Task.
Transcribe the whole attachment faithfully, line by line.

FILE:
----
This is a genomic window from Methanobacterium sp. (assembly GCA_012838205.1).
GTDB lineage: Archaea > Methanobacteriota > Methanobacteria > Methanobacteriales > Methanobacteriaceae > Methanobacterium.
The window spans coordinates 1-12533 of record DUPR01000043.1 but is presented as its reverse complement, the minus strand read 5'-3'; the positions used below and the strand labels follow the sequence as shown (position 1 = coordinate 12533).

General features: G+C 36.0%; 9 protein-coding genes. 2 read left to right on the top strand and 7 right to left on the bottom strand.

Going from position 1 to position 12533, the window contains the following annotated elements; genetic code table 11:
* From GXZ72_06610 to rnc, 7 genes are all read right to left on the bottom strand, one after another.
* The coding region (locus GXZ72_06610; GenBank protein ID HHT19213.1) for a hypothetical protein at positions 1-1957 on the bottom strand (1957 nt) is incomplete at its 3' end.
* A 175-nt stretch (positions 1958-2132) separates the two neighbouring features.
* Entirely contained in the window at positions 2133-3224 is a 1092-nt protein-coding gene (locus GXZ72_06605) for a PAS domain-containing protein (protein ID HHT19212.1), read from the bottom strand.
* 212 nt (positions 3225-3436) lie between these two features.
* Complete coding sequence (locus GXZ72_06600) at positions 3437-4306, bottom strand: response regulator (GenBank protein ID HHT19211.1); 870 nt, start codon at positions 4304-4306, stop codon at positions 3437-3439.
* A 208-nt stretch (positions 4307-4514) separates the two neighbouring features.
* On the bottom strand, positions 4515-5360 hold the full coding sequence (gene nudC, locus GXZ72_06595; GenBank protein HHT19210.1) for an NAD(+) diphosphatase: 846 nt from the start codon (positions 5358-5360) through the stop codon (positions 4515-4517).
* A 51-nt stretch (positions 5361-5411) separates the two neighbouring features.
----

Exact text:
This is a genomic window from Methanobacterium sp. (assembly GCA_012838205.1).
GTDB lineage: Archaea > Methanobacteriota > Methanobacteria > Methanobacteriales > Methanobacteriaceae > Methanobacterium.
The window spans coordinates 1-12533 of record DUPR01000043.1 but is presented as its reverse complement, the minus strand read 5'-3'; the positions used below and the strand labels follow the sequence as shown (position 1 = coordinate 12533).

General features: G+C 36.0%; 9 protein-coding genes. 2 read left to right on the top strand and 7 right to left on the bottom strand.

Going from position 1 to position 12533, the window contains the following annotated elements; genetic code table 11:
* From GXZ72_06610 to rnc, 7 genes are all read right to left on the bottom strand, one after another.
* The coding region (locus GXZ72_06610; GenBank protein ID HHT19213.1) for a hypothetical protein at positions 1-1957 on the bottom strand (1957 nt) is incomplete at its 3' end.
* A 175-nt stretch (positions 1958-2132) separates the two neighbouring features.
* Entirely contained in the window at positions 2133-3224 is a 1092-nt protein-coding gene (locus GXZ72_06605) for a PAS domain-containing protein (protein ID HHT19212.1), read from the bottom strand.
* 212 nt (positions 3225-3436) lie between these two features.
* Complete coding sequence (locus GXZ72_06600) at positions 3437-4306, bottom strand: response regulator (GenBank protein ID HHT19211.1); 870 nt, start codon at positions 4304-4306, stop codon at positions 3437-3439.
* A 208-nt stretch (positions 4307-4514) separates the two neighbouring features.
* On the bottom strand, positions 4515-5360 hold the full coding sequence (gene nudC, locus GXZ72_06595; GenBank protein HHT19210.1) for an NAD(+) diphosphatase: 846 nt from the start codon (positions 5358-5360) through the stop codon (positions 4515-4517).
* A 51-nt stretch (positions 5361-5411) separates the two neighbouring features.